Hotel de Bourgtheroulde, RouenHotel de Bourgtheroulde, Rouen
©Hotel de Bourgtheroulde, Rouen

Mansion houses in Rouen

You may know Rouen for its many churches and half-timbered houses, but did you know that many of its townhouses are architectural gems? Discover these buildings and their history.

Bourgtheroulde Hotel

It is most certainly the best known of the hôtels particuliers in Rouen. The Hôtel de Bourgtheroulde, now converted into a 5-star hotel, was originally intended as a hôtel particulier. Built by the Le Roux family in the 16th century, it features a main facade in the inner courtyard with Gothic-style architectural elements and a loggia-like gallery typical of early Renaissance Normandy.

Overlooking the Place de la Pucelle, the entrance porch is decorated with the two leopards supporting the arms of the Le Roux family and the porcupine symbol of the king Louis XII.

The inner gallery called the Galerie d’Aumale is inspired by the Italian Renaissance. It is adorned with bas-reliefs carved in stone representing the six allegorical scenes from Petrarch’s Triumphs. In the lower register, the ornaments depict a historical scene contemporary with the monument, the interview at the Camp du Drap d’Or: the first meeting between Francis I, King of France, and Henry VIII, King of England.

If you’d like to discover this building, the inner courtyard is accessible.

Hôtel d'Aligre

Go to the quartier des antiquaires to discover this second building. Located at number 30 rue Damiette, the Hôtel d’Aligre hides behind a large carved stone porch adorned with a Hercules head wearing the skin of the Nemean lion.

Open every year during the Journées du Patrimoine, the hotel features a double inner courtyard and a garden at the rear of the residence. Built at the end of the 16th century by Catherine de Médicis’ treasurer-secretary, it was home to Lord Clarendon, the King of England’s minister in exile. It was under the Empire that the building came into the hands of the Marquis de Pomeureu d’Aligre family.

Partially listed as a Monuments Historiques, it now houses housing and offices. Its courtyard facade is entirely made of ashlar and is adorned with sculpted decorations including a medallion framed by two women. The garden facade, visible from the south entrance of the aître Saint-Maclou, is in brick, with only the window surrounds in stone. The Hôtel d’Aligre is the only evidence of a private mansion in Rouen dating from the time of Henri IV.

Hôtel de Girancourt

Not far from the Gare de Rouen and Square Verdrel, 48 rue Saint-Patrice hides a mansion built in the 1650s. Its original name was Hôtel Maynet, after Léon Maynet, Viscount of Rouen and a member of the French Parliament. The Rue Saint-Patrice district was once home to noblesse de robe and parliamentary families, and still boasts many rich buildings.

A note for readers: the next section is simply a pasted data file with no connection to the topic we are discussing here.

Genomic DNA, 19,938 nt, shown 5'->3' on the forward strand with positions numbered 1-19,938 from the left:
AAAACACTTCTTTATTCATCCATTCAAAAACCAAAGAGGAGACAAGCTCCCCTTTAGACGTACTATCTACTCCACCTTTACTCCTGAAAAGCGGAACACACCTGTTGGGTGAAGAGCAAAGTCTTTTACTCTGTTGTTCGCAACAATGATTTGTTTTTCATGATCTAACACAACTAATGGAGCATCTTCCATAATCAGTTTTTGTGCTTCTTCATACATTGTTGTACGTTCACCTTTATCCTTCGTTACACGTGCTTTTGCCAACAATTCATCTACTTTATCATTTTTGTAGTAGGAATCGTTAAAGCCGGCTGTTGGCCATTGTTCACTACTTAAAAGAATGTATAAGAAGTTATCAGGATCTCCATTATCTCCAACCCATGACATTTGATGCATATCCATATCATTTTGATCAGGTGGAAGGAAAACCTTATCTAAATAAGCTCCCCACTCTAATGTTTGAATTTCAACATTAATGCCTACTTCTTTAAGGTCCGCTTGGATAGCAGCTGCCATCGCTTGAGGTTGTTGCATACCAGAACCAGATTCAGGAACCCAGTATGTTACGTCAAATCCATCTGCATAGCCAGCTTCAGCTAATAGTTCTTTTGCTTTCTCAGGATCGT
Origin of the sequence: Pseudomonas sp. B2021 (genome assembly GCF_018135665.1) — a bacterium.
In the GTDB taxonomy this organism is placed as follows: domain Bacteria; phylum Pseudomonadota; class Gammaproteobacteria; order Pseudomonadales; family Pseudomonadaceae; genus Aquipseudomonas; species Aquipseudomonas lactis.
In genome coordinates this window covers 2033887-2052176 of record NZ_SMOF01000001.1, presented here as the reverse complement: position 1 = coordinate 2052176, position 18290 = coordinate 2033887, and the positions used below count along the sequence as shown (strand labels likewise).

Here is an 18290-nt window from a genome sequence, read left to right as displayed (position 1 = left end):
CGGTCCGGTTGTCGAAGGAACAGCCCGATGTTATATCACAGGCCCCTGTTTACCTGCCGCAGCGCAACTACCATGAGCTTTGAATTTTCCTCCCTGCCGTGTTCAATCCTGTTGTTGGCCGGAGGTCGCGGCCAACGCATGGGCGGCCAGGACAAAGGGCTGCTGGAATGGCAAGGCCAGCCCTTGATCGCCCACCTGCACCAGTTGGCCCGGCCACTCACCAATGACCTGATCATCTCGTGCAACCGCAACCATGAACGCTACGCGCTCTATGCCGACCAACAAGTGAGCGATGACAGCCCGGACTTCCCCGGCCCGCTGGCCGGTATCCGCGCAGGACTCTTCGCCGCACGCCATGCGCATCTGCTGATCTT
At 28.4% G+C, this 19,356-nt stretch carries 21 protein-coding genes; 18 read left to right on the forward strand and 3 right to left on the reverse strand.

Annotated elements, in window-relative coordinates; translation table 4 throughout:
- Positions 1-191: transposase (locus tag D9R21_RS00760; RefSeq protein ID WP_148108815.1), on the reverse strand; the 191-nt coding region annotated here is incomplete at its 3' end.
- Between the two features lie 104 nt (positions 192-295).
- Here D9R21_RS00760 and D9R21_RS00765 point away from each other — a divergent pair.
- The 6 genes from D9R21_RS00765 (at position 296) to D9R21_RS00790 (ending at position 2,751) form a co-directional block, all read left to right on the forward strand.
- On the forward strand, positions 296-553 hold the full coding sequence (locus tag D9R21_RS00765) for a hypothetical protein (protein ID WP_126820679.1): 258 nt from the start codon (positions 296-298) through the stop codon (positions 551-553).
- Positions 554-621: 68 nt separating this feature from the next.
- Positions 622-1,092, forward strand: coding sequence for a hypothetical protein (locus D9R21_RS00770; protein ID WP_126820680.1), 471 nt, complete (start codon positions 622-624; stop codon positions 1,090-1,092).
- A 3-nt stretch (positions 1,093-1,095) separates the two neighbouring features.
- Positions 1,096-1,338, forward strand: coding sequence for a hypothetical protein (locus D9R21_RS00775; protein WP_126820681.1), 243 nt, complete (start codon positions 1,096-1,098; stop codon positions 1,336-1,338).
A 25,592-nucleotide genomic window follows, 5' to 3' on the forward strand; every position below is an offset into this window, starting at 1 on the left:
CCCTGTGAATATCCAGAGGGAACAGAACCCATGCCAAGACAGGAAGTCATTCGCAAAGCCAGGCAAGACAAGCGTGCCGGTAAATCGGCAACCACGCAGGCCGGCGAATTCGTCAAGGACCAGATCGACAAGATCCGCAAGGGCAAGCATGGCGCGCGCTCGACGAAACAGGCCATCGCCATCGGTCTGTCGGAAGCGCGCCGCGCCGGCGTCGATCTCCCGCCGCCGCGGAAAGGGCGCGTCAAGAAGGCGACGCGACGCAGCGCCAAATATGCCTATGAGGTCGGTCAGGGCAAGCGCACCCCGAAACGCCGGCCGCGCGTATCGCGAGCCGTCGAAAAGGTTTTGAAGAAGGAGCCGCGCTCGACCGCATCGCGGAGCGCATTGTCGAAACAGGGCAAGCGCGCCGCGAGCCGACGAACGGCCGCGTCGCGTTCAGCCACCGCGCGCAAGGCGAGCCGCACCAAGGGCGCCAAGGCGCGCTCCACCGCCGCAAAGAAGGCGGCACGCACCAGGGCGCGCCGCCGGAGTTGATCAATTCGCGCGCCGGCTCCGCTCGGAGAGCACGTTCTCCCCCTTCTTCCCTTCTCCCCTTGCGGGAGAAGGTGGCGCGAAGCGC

This one features a handsome Louis XIII-style stone facade, adorned with pilasters, cornices and a beautiful dormer decorated with fruit garlands and a semicircular pediment. Note the presence of an oriol, a small slate-covered wooden belvedere, which may have had several uses. Since the Middle Ages, locals had come here to get some fresh air; shipowners found it a convenient way to keep an eye on boat movements in the harbor, enjoying a 360-degree view.

Abandoned in the 1980s, this one has been entirely restored. The restoration took almost 10 years, and involved refurbishing the central wing, which dates back to the 18th century. Visible from the street, the Hôtel particulier de Girancourt is a hidden treasure in downtown Rouen.

Hotel Romé

It’s just a stone’s throw from the Cathedral but out of sight of visitors, that this private mansion hides. Hôtel Romé is nestled in Passage Maurice Lenfant, between Rue des Carmes and Rue Saint-Romain.

Built from 1525, it was the principal residence of Nicolas Romé, sieur de Fresquiennes, baron du Bec-Crespin and adviser to the king. The sovereign had the hotel purchased in 1589 to house the Chambre des Comptes, which remained there until it was abolished in 1791.

Heavily damaged by a bomb and a subsequent fire during the 1944 bombings, all that remains of this building are the ground- and first-floor facades. These remains reveal the appearance of the Renaissance in Normandy from the early 16th century. The chiselled decorations on the columns and statuettes bear witness to the skills of Rouen’s sculptors of the period.

The hotel is now home to L’Odas, a Michelin-starred gourmet restaurant.

Hôtel d'Hocqueville

Following the destruction of Philippe-Auguste’s fortified castle during the 17th century, the vacant space would allow the construction of several wealthy mansions, including the Hôtel d’Hocqueville. On the ruins of the castle’s former prison, the building was constructed from 1659 by Pierre Becdelièvre, sieur d’Hocqueville.

A rare Rouen townhouse built entirely of ashlar, it has the particularity of being built on a slope and overlooking the square Verdrel with all its mass. The architect chose to place the building to the left of the main entrance on rue Faucon: on entering, visitors had before them, not a dwelling, but a terrace and garden, which still exist today.

Today, the Hôtel d’Hocqueville houses the Musée de la Céramique and its 5000 pieces of collection. Open to the public free of charge, don’t hesitate to pass through the porch of this private mansion. Continue your visit through the museum’s rich collections and enjoy the garden, a haven of peace in the city.